China's total crude steel demand for 2012 has been projected to grow 4 per cent to 700 million tons even as Chinese steel mills remain cautious to buy the commodity, the China Iron and Steel Association (CISA) said on Thursday.
Spot iron prices held steady on Thursday, but it may not be enough to promote a buying binge in China.
"Enterprises are facing increasing operating risks, under pressure from a variety of factors such as rising costs, falling demand and difficult and expensive financing," Zhu Jimin, chairman of CISA and also head of Shougang Group, said in a speech during CISA's annual meeting. Shougang Group is one of the country's biggest steelmakers,
China in 2011 instituted a number of policies to regulate the real estate sector which had tremendously quenched domestic appetite for steel. If said tighter regulations continue and not corrected or adjusted, Zhu said China's steel consumption, along with decelerating growth in domestic manufacturing, railway, shipbuilding and auto sectors, could worsen in 2012.
Steel mills, generally, will not buy until there is a need.
"I don't think anyone would make any big purchases from the spot market this week, but I expect buying to increase a little on Jan. 10 as they seek to replenish stocks ahead of the Chinese new year," Reuters News quoted an unidentified Shanghai-based trader as saying.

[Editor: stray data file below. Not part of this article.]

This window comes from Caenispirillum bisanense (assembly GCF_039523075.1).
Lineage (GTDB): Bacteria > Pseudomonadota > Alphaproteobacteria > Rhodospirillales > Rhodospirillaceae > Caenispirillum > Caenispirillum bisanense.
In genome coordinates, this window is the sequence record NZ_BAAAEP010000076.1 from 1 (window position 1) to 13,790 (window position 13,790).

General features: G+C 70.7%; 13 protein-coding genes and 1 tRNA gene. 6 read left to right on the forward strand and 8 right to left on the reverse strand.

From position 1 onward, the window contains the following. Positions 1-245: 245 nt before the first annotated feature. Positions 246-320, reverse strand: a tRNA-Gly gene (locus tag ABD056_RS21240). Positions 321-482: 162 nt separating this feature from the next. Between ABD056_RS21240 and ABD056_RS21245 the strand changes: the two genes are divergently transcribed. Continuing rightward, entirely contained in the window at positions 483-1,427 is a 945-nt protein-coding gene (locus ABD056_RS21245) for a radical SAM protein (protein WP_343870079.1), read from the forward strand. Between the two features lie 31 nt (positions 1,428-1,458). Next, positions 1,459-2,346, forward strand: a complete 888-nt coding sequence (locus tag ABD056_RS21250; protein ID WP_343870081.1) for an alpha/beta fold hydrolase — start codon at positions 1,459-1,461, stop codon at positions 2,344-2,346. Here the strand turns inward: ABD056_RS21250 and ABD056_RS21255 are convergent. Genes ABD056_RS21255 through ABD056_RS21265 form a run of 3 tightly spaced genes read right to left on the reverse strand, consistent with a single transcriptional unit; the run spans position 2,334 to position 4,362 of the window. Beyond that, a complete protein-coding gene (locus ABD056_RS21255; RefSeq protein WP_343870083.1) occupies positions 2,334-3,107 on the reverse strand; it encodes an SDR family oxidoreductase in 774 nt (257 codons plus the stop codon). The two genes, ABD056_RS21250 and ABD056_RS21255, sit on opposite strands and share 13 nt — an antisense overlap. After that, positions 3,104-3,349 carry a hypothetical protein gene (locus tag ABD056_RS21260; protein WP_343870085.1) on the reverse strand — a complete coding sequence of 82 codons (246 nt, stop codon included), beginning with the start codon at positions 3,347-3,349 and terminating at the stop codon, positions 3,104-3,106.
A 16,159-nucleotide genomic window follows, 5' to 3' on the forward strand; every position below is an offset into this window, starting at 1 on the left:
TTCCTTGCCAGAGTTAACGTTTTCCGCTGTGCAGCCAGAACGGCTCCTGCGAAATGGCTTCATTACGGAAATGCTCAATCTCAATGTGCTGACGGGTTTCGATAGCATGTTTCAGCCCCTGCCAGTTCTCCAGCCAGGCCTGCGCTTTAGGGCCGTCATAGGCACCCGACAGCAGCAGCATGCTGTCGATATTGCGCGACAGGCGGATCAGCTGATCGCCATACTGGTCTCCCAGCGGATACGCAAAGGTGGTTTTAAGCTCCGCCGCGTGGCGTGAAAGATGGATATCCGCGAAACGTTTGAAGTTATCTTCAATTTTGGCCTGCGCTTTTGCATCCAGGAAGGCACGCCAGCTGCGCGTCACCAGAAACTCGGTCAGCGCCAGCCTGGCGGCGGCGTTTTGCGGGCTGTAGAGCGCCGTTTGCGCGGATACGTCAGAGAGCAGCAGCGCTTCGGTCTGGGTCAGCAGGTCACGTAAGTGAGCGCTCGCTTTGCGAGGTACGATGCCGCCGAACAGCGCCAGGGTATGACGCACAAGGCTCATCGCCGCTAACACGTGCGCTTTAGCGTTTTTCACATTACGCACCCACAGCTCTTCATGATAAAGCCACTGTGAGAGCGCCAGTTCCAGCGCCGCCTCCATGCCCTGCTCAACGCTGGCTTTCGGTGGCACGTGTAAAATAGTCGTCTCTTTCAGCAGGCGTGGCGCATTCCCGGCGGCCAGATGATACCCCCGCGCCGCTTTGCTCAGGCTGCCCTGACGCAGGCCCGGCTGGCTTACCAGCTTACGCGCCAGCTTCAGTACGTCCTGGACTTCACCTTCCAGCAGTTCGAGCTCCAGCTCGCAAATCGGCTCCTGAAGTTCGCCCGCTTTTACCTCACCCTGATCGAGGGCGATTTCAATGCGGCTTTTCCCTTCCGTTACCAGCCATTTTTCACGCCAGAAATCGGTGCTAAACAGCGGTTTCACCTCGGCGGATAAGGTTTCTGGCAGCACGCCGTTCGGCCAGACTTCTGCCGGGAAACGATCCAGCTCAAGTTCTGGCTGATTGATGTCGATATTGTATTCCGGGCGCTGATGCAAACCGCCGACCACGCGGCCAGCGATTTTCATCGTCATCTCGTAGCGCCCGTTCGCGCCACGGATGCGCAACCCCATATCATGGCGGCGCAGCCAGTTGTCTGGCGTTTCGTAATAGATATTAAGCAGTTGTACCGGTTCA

The trader said there are currently some steel mills with stocks enough to last for 30 days, although there are some good only for a week. "They will have to buy to keep running."
According to the Steel Index, the price of 62-percent iron ore .IO62-CNI=SI stood at $138.80 per tonne on Wednesday, 50 cents up from the previous trading day.
China's overall crude steel yield from January to November 2011 stood at 630.98 million tonnes, 9.8 per cent up from a year ago, official data from the National Bureau of Statistics said.
Import prices for iron ore averaged $166.2/ton in the first 11 months, up 31.5%.